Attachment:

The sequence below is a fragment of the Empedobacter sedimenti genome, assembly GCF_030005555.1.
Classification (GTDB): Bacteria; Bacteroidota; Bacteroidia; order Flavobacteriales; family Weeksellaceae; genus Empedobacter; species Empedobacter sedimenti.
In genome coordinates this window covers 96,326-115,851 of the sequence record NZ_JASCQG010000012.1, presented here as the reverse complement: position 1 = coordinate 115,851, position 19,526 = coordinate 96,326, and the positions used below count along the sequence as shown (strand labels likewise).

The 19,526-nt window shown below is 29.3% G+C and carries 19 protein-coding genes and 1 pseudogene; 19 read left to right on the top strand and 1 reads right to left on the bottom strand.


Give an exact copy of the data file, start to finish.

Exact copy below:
The sequence below is a fragment of the Empedobacter sedimenti genome, assembly GCF_030005555.1.
Classification (GTDB): Bacteria; Bacteroidota; Bacteroidia; order Flavobacteriales; family Weeksellaceae; genus Empedobacter; species Empedobacter sedimenti.
In genome coordinates this window covers 96,326-115,851 of the sequence record NZ_JASCQG010000012.1, presented here as the reverse complement: position 1 = coordinate 115,851, position 19,526 = coordinate 96,326, and the positions used below count along the sequence as shown (strand labels likewise).

The 19,526-nt window shown below is 29.3% G+C and carries 19 protein-coding genes and 1 pseudogene; 19 read left to right on the top strand and 1 reads right to left on the bottom strand.